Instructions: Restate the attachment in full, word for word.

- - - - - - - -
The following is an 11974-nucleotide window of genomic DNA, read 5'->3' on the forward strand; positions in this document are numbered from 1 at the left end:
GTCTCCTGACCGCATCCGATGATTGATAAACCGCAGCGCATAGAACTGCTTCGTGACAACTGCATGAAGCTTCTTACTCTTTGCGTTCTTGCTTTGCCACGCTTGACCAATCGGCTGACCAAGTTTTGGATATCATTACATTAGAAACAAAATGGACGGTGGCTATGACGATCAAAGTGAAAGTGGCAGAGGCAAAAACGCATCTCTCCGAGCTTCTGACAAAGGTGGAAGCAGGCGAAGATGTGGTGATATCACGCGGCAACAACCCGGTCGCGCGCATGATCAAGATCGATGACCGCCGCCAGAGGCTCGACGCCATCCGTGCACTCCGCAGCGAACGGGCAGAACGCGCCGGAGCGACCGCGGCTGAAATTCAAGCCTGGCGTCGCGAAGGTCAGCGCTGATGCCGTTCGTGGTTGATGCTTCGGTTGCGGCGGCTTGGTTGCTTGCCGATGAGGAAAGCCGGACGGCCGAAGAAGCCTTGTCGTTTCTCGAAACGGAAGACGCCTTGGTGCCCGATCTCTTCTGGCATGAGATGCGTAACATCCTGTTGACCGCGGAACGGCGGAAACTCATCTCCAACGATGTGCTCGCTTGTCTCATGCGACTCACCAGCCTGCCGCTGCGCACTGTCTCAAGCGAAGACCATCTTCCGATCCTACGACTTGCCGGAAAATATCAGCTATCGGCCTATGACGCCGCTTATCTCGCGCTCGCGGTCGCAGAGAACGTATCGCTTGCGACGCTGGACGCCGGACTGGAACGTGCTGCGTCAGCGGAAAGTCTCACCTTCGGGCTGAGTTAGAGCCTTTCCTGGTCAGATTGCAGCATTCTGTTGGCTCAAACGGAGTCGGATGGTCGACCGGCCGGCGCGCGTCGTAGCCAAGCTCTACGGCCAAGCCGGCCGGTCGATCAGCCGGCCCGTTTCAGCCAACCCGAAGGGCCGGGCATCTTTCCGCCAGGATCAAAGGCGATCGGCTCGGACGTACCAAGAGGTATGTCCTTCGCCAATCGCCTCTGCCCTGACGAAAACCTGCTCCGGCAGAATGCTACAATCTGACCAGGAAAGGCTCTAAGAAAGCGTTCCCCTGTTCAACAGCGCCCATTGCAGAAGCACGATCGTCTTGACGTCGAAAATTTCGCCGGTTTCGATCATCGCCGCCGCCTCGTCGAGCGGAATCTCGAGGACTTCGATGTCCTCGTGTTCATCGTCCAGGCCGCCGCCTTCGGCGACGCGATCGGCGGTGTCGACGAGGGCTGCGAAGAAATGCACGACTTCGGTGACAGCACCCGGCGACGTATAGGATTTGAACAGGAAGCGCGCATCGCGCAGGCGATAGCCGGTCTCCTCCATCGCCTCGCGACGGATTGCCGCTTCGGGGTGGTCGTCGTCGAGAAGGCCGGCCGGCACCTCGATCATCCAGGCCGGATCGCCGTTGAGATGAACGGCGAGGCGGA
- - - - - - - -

The following is an 11974-nucleotide window of genomic DNA, read 5'->3' on the forward strand; positions in this document are numbered from 1 at the left end:
GTCTCCTGACCGCATCCGATGATTGATAAACCGCAGCGCATAGAACTGCTTCGTGACAACTGCATGAAGCTTCTTACTCTTTGCGTTCTTGCTTTGCCACGCTTGACCAATCGGCTGACCAAGTTTTGGATATCATTACATTAGAAACAAAATGGACGGTGGCTATGACGATCAAAGTGAAAGTGGCAGAGGCAAAAACGCATCTCTCCGAGCTTCTGACAAAGGTGGAAGCAGGCGAAGATGTGGTGATATCACGCGGCAACAACCCGGTCGCGCGCATGATCAAGATCGATGACCGCCGCCAGAGGCTCGACGCCATCCGTGCACTCCGCAGCGAACGGGCAGAACGCGCCGGAGCGACCGCGGCTGAAATTCAAGCCTGGCGTCGCGAAGGTCAGCGCTGATGCCGTTCGTGGTTGATGCTTCGGTTGCGGCGGCTTGGTTGCTTGCCGATGAGGAAAGCCGGACGGCCGAAGAAGCCTTGTCGTTTCTCGAAACGGAAGACGCCTTGGTGCCCGATCTCTTCTGGCATGAGATGCGTAACATCCTGTTGACCGCGGAACGGCGGAAACTCATCTCCAACGATGTGCTCGCTTGTCTCATGCGACTCACCAGCCTGCCGCTGCGCACTGTCTCAAGCGAAGACCATCTTCCGATCCTACGACTTGCCGGAAAATATCAGCTATCGGCCTATGACGCCGCTTATCTCGCGCTCGCGGTCGCAGAGAACGTATCGCTTGCGACGCTGGACGCCGGACTGGAACGTGCTGCGTCAGCGGAAAGTCTCACCTTCGGGCTGAGTTAGAGCCTTTCCTGGTCAGATTGCAGCATTCTGTTGGCTCAAACGGAGTCGGATGGTCGACCGGCCGGCGCGCGTCGTAGCCAAGCTCTACGGCCAAGCCGGCCGGTCGATCAGCCGGCCCGTTTCAGCCAACCCGAAGGGCCGGGCATCTTTCCGCCAGGATCAAAGGCGATCGGCTCGGACGTACCAAGAGGTATGTCCTTCGCCAATCGCCTCTGCCCTGACGAAAACCTGCTCCGGCAGAATGCTACAATCTGACCAGGAAAGGCTCTAAGAAAGCGTTCCCCTGTTCAACAGCGCCCATTGCAGAAGCACGATCGTCTTGACGTCGAAAATTTCGCCGGTTTCGATCATCGCCGCCGCCTCGTCGAGCGGAATCTCGAGGACTTCGATGTCCTCGTGTTCATCGTCCAGGCCGCCGCCTTCGGCGACGCGATCGGCGGTGTCGACGAGGGCTGCGAAGAAATGCACGACTTCGGTGACAGCACCCGGCGACGTATAGGATTTGAACAGGAAGCGCGCATCGCGCAGGCGATAGCCGGTCTCCTCCATCGCCTCGCGACGGATTGCCGCTTCGGGGTGGTCGTCGTCGAGAAGGCCGGCCGGCACCTCGATCATCCAGGCCGGATCGCCGTTGAGATGAACGGCGAGGCGGA